Dante Was Among the First Interviewers
by Gerald Peary
“Dante was among the first interviewers,” is a cogent insight about The Inferno from Professor Raffaele Pinto, as he dazzles his University of Barcelona students in Jose Luis Guerin’s The Academy of the Muses/La Academia De Las Musas. This faux documentary by the veteran Catalan filmmaker begins in Pinto’s actual classroom. Guerin’s two-person crew eavesdrops on several operatic, virtuoso lectures by the erudite Italian-born scholar, who, in real life, has taught philology here in Spain for forty years. Who is Dante “interviewing” as he stumbles through the circles of Hell? A pair of doomed lovers, whose uncontrolled passion in real life sent them deep into the bowels of Hades. Discussing passion in Dante allows Professor Pinto a bridge to jump to the present. He will ruminate also about passion in the turbulent lives of his students. He’s so impressive as a teacher because he makes his classics lectures germane to our times, and so deeply personal.
Guerin moves his camera to close-ups of Pinto’s charges in their seats, mesmerized by the wisdom of their instructor. Especially the women. These are far older students than typical undergraduates, in their 30s and 40s, returned to school for a special course with the esteemed philologist. For them, Pinto’s combination of esoteric knowledge and intimate discussion is especially appealing. At first, they listen with awe to what he has to say, then slowly gaining confidence, they offer up their own theories about passion, about love, and about the special topic of this seminar, male poets and their muses. Dante and Beatrice. Abelard and Heloise.
Is this a noble relationship, the artist male inspired by the woman on a pedestal? Or, as some today would argue, is this arrangement sexist, grossly inequitable? Frankly, is the lofty poet masking that he’s a lecher beneath his exquisite oratory? What’s really up with Professor Raffaele Pinto?
The Academy of the Muses follows The Great Man home, and the movie turns Woody Allen-funny. Pinto is juxtaposed with his quarrelsome, bossy wife, Rosa Delor Muns, also a professor. Previously, Pinto had authority, as he was filmed looming above his worshipful students. Now, Guerin shoots the aging married couple through the glass of a window. An angered Delor Muns controls the front of the frame, Pinto sits passive, squashed behind her. She offers a litany of complaints against her husband, dismissing as nonsense what he’d said in his class, and questioning the purity of his motives.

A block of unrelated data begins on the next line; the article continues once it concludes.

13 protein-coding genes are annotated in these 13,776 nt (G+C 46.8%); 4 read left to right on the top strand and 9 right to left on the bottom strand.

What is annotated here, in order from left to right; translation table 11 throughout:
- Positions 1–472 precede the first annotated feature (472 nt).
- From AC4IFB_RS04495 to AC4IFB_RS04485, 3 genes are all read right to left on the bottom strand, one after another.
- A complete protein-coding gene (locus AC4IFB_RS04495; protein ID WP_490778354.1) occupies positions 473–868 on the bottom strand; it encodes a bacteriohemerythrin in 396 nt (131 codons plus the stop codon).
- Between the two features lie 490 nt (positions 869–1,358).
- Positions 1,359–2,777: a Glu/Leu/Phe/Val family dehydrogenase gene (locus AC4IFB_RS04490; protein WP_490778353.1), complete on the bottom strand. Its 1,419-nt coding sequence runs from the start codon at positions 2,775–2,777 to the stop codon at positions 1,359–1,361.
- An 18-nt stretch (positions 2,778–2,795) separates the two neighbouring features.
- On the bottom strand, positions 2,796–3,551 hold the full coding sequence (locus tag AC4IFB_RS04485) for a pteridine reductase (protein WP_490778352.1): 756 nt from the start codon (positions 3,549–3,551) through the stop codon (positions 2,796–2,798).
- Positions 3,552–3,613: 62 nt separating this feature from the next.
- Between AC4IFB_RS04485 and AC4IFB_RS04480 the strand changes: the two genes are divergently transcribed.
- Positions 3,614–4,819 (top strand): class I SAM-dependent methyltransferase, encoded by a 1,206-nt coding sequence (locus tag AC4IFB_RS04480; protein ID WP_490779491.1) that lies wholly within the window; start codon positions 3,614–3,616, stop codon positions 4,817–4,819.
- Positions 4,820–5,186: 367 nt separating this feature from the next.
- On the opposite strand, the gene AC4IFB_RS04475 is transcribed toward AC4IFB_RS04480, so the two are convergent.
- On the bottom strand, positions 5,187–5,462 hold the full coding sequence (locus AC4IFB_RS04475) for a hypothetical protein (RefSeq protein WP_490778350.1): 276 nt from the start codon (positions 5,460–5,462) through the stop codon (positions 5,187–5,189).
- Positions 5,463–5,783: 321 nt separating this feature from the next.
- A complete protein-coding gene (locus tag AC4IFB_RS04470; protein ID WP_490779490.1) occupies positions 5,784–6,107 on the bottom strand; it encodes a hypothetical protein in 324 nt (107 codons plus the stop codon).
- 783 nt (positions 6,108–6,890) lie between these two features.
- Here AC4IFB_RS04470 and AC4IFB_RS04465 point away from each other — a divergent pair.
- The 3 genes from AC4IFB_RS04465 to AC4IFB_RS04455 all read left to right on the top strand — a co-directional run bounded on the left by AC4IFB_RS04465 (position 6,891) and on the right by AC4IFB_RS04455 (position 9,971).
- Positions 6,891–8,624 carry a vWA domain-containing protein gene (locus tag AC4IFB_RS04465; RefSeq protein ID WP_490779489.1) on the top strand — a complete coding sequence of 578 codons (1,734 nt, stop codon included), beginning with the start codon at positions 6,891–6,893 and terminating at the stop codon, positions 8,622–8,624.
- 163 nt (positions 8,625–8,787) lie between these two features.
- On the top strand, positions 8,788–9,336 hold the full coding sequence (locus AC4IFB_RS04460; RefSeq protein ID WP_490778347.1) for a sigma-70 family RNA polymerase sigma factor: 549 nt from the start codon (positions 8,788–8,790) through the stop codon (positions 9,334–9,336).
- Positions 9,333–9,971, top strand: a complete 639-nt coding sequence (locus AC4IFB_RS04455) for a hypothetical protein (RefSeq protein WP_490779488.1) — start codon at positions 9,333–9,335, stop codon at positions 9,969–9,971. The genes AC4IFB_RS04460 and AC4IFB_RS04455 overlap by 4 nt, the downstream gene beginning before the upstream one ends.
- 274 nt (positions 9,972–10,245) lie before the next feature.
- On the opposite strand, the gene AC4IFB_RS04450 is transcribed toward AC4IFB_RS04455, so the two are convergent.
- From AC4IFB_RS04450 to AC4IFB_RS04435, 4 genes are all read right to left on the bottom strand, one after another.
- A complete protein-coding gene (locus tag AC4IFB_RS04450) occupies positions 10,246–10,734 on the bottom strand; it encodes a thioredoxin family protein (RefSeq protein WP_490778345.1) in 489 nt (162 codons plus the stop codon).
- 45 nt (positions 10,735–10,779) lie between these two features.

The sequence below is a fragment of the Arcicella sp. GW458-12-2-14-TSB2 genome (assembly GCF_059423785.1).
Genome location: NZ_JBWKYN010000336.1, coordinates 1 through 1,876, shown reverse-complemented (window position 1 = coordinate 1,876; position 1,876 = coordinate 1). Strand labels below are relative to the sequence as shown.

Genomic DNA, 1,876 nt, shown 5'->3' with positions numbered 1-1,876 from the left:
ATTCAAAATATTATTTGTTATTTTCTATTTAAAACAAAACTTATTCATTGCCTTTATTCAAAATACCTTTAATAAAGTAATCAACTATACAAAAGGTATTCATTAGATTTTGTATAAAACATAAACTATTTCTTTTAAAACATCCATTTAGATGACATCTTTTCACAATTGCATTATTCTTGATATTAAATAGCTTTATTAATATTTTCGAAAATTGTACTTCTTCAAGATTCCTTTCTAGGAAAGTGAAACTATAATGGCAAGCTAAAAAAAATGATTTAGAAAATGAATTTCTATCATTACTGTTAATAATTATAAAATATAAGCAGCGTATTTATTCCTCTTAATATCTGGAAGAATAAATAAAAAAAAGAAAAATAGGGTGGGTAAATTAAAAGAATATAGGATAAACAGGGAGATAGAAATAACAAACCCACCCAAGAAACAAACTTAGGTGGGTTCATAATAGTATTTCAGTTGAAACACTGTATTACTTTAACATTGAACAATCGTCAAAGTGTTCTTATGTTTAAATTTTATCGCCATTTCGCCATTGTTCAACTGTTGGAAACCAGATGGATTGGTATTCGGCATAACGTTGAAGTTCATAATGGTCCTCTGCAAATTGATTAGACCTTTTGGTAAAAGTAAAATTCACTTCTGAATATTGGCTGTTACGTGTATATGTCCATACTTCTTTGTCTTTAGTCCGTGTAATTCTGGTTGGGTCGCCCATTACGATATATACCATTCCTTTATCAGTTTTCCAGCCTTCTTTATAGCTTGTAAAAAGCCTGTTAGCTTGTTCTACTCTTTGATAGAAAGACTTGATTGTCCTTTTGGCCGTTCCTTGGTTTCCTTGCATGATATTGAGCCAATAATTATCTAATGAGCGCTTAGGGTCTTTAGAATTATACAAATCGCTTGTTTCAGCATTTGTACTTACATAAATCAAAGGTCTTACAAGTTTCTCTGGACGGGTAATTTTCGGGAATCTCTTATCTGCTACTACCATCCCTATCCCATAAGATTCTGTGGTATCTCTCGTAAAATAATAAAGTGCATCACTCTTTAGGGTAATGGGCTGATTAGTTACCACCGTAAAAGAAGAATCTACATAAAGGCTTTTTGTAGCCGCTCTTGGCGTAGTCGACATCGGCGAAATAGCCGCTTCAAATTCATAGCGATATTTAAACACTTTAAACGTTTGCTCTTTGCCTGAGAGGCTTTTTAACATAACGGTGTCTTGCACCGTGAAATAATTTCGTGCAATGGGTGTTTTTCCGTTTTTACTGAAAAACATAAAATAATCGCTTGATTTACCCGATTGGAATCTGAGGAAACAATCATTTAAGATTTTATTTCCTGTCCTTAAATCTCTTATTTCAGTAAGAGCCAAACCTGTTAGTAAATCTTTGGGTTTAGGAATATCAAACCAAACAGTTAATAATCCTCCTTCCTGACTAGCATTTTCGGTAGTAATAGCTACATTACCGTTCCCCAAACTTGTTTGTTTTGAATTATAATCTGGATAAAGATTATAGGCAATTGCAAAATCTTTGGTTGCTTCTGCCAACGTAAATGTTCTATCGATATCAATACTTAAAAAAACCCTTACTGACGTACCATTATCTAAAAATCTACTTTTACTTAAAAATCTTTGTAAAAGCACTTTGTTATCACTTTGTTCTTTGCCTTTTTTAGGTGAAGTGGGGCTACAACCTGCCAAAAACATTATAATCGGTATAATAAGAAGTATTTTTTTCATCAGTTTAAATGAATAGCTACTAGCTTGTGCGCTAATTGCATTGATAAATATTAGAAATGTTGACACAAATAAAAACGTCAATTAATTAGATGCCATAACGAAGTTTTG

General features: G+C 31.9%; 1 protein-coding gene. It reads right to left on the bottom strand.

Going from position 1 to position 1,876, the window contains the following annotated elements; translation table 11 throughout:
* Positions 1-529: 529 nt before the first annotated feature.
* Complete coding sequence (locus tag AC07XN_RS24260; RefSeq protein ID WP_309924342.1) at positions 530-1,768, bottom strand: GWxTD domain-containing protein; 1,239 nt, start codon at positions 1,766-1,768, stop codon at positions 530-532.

Delor Muns has reason to be suspect. As The Academy of the Muses, moves into high gear, we see Pinto sitting in his car with, at different times, various of his female students. Yes, his classroom is a place of calculated seduction! In one automobile scene, we see him kissing a voluptuous Italian brunette, who, we ascertain, was an earlier mistress. Later in the movie, he makes a trip to Naples with another woman, a Spanish blonde. His current amour.
Give credit to Guerin for giving us all sides to his hero, Pinto, showing him admirably, as a great mind, and satirically, as a fop in love. Give credit to Pinto for allowing such naked exposure. He reaches rock bottom on a trip to Sardinia with his Italian ex-love to tape record the ancient songs of sheep herders. His plan is, of course, to rekindle their relationship. Instead, she becomes intoxicated by a local man, who is far younger and more macho than the suddenly jealous professor.
The Academy of the Muses is a very “European” movie. In my puritanical United States, nobody would tolerate, much less condone, the actions of Pinto stepping out on his wife. It’s not OK in the USA to have a mistress who is your student, or to have several mistresses, as in the case of horny Professor Pinto. American would find especially unsavory the finest scene in the movie, when Pinto’s wife arranges a lunch with his latest mistress, the blonde. What starts out politely ends in an old-fashioned verbal cat fight, about who has the ultimate claims on the professor.
The feminist wife seemingly disavows her feminism. Instead of divorcing her compulsively adulterous husband, Delor Muns brags that she’s the one he will stay with until death. The Academy of Muses ends at their family doorstep. She, not his student girlfriends, is Raffaele Pinto’s ultimate muse.
© FIPRESCI 2016